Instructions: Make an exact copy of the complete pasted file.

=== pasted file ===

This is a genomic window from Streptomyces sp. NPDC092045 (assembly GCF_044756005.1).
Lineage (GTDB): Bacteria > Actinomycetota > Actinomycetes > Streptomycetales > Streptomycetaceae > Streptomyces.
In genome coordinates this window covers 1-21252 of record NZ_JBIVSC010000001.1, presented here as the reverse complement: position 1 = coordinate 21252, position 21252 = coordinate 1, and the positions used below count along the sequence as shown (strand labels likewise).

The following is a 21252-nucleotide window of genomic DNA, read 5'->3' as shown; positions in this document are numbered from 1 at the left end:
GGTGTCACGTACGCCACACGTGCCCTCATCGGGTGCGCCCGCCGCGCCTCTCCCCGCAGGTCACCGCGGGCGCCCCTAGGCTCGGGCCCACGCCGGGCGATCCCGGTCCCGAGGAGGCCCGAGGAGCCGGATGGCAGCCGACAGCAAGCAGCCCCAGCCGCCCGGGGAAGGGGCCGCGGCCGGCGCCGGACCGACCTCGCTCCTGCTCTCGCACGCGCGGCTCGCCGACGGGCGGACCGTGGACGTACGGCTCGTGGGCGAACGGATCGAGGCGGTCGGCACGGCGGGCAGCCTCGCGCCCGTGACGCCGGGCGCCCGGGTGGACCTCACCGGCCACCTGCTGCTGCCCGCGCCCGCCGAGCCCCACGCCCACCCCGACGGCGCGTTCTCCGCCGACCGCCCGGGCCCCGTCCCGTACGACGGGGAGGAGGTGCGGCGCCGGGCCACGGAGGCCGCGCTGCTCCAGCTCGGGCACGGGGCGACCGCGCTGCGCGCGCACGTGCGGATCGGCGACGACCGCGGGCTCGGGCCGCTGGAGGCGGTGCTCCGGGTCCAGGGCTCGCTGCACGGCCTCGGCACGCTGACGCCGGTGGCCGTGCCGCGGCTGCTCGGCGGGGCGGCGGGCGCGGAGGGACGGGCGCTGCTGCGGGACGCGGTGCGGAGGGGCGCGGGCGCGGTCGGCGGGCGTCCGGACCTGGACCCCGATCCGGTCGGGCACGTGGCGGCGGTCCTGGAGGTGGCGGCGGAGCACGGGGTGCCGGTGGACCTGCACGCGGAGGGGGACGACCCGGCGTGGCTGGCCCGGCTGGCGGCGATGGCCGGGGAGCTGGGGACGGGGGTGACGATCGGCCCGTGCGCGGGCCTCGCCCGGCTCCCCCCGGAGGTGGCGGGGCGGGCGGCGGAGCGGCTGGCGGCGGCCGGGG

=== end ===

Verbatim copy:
This is a genomic window from Streptomyces sp. NPDC092045 (assembly GCF_044756005.1).
Lineage (GTDB): Bacteria > Actinomycetota > Actinomycetes > Streptomycetales > Streptomycetaceae > Streptomyces.
In genome coordinates this window covers 1-21252 of record NZ_JBIVSC010000001.1, presented here as the reverse complement: position 1 = coordinate 21252, position 21252 = coordinate 1, and the positions used below count along the sequence as shown (strand labels likewise).

The following is a 21252-nucleotide window of genomic DNA, read 5'->3' as shown; positions in this document are numbered from 1 at the left end:
GGTGTCACGTACGCCACACGTGCCCTCATCGGGTGCGCCCGCCGCGCCTCTCCCCGCAGGTCACCGCGGGCGCCCCTAGGCTCGGGCCCACGCCGGGCGATCCCGGTCCCGAGGAGGCCCGAGGAGCCGGATGGCAGCCGACAGCAAGCAGCCCCAGCCGCCCGGGGAAGGGGCCGCGGCCGGCGCCGGACCGACCTCGCTCCTGCTCTCGCACGCGCGGCTCGCCGACGGGCGGACCGTGGACGTACGGCTCGTGGGCGAACGGATCGAGGCGGTCGGCACGGCGGGCAGCCTCGCGCCCGTGACGCCGGGCGCCCGGGTGGACCTCACCGGCCACCTGCTGCTGCCCGCGCCCGCCGAGCCCCACGCCCACCCCGACGGCGCGTTCTCCGCCGACCGCCCGGGCCCCGTCCCGTACGACGGGGAGGAGGTGCGGCGCCGGGCCACGGAGGCCGCGCTGCTCCAGCTCGGGCACGGGGCGACCGCGCTGCGCGCGCACGTGCGGATCGGCGACGACCGCGGGCTCGGGCCGCTGGAGGCGGTGCTCCGGGTCCAGGGCTCGCTGCACGGCCTCGGCACGCTGACGCCGGTGGCCGTGCCGCGGCTGCTCGGCGGGGCGGCGGGCGCGGAGGGACGGGCGCTGCTGCGGGACGCGGTGCGGAGGGGCGCGGGCGCGGTCGGCGGGCGTCCGGACCTGGACCCCGATCCGGTCGGGCACGTGGCGGCGGTCCTGGAGGTGGCGGCGGAGCACGGGGTGCCGGTGGACCTGCACGCGGAGGGGGACGACCCGGCGTGGCTGGCCCGGCTGGCGGCGATGGCCGGGGAGCTGGGGACGGGGGTGACGATCGGCCCGTGCGCGGGCCTCGCCCGGCTCCCCCCGGAGGTGGCGGGGCGGGCGGCGGAGCGGCTGGCGGCGGCCGGGG